When someone comes through my door, a good number of them have attempted to quit and have been unsuccessful (unsurprising). Often, only 2 “tools” are used i.e. harsh self talk and distraction. Part of the definition of having a gambling, porn addiction and gaming addiction is the difficulty in quitting and repeated failed attempts at trying to get your addiction under control. 

Truth is, when you attempt to reduce your use, you will encounter urges. These urges can be triggered by something you see or hear, but they can also just occur. Urges are part of the equation of keeping your use under control and in relapse prevention. 

Urges might sound like this for someone with a gambling problem:

  • “I feel like going for a lucky spin”
  • “I’m feeling lucky, time for a slap”
  • “I’m super stressed, I’ll play the pokies to help me relax”

Urges sound like this for someone with a gaming problem

  • “Just one more game, then I’ll start my assignment”
  • “Its already 5am, I might as well play til morning”
  • “I’m so bored, I’ll just play a round”

If you struggle with porn addiction, your urges might sound like this:

  • “Just a little more porn, then I’ll go to sleep, it helps me sleep”
  • “Nobody will know, I’ll just check out something new”
  • “I’m really horny, I’ve got to find that perfect clip”

So without going into the details of the anatomy of an urge, these might be the typical thoughts that you have when you experience an urge, desire, compulsion, pull, whatever you want to call it.

There is a harsh reality: the more we act on our urges, the stronger they become. Partly because we are building a habit just by doing something repeatedly, partly because we reward that pattern with something pleasurable, partly we deepen the beliefs that support the urge. Now, odds are you’ve fought your urges at some point in your past with self talk and willpower such as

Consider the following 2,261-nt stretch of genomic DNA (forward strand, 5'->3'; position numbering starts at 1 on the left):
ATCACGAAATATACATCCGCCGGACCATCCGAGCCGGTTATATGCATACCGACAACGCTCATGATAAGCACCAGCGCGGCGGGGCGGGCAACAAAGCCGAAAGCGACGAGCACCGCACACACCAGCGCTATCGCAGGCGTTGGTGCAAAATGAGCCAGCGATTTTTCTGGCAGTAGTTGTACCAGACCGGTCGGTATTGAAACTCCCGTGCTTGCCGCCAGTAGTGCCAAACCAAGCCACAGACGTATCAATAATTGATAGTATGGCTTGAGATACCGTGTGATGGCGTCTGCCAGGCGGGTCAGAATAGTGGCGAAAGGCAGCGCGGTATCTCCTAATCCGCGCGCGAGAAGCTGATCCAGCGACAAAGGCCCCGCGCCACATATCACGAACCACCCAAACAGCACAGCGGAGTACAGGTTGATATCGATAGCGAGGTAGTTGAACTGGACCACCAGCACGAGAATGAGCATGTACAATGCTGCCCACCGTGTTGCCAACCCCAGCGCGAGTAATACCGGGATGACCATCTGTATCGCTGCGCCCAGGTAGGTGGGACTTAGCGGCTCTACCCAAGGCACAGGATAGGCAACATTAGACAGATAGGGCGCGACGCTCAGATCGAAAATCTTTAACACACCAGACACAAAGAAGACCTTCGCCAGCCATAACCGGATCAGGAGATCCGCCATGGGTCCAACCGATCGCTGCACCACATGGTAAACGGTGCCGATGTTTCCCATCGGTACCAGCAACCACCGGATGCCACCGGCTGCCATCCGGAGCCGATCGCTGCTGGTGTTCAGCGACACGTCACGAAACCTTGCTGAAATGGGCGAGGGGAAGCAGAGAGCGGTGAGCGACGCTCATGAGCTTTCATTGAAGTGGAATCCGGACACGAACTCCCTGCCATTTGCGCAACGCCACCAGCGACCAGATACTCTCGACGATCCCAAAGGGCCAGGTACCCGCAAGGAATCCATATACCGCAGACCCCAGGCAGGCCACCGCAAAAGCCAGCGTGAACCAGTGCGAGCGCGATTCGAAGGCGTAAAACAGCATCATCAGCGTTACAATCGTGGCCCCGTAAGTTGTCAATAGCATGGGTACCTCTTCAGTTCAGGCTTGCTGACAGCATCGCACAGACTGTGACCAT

“Come on, you don’t need this right now”
“Get yourself together”
“Be strong”

Now this works, but it’s often pretty tiring to only rely on willpower. So it’s worthwhile to build some other tools that might help manage and support you to surf out those urges. I call them the 4Ds.

  1. Deep [breath]: it’s sounds simple but it’s often overlooked. Take 4 deep abdominal breaths, observe and accept that you are having an urge, attempt to let the urge pass. Clients who can “ground”, do so. Low intensity urges can be dealt in this way
  2. Distract [yourself]: Sometimes our urges are triggered by the sight/sound/memory of our crutch, but when we really analyse the situation, we often only need to distract ourselves for a few minutes for when the urge peaks. It can be a substitute activity, listening to a favourite song, eating a nice meal, etc
  3. Delay [then delay]: use some mental jiujitsu and release some angst, if you are feeling that your urge to use is unbearable. Commit to using it tomorrow night at 8 pm, you’ll notice that the pressure might be off for a little bit. Now, come 5 pm tomorrow, reassess your urge and delay using for another 3 days. Keep practicing your delay skills and soon you’ll find that your urges can be tricked and delayed pretty often